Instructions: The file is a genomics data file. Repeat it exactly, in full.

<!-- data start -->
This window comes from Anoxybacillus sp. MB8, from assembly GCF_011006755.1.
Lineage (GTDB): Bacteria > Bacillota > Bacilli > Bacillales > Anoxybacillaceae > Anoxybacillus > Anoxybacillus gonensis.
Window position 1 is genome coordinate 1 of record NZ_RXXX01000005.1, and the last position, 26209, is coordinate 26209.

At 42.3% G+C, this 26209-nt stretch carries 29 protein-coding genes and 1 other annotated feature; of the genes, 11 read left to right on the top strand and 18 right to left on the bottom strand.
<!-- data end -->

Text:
This window comes from Anoxybacillus sp. MB8, from assembly GCF_011006755.1.
Lineage (GTDB): Bacteria > Bacillota > Bacilli > Bacillales > Anoxybacillaceae > Anoxybacillus > Anoxybacillus gonensis.
Window position 1 is genome coordinate 1 of record NZ_RXXX01000005.1, and the last position, 26209, is coordinate 26209.

At 42.3% G+C, this 26209-nt stretch carries 29 protein-coding genes and 1 other annotated feature; of the genes, 11 read left to right on the top strand and 18 right to left on the bottom strand.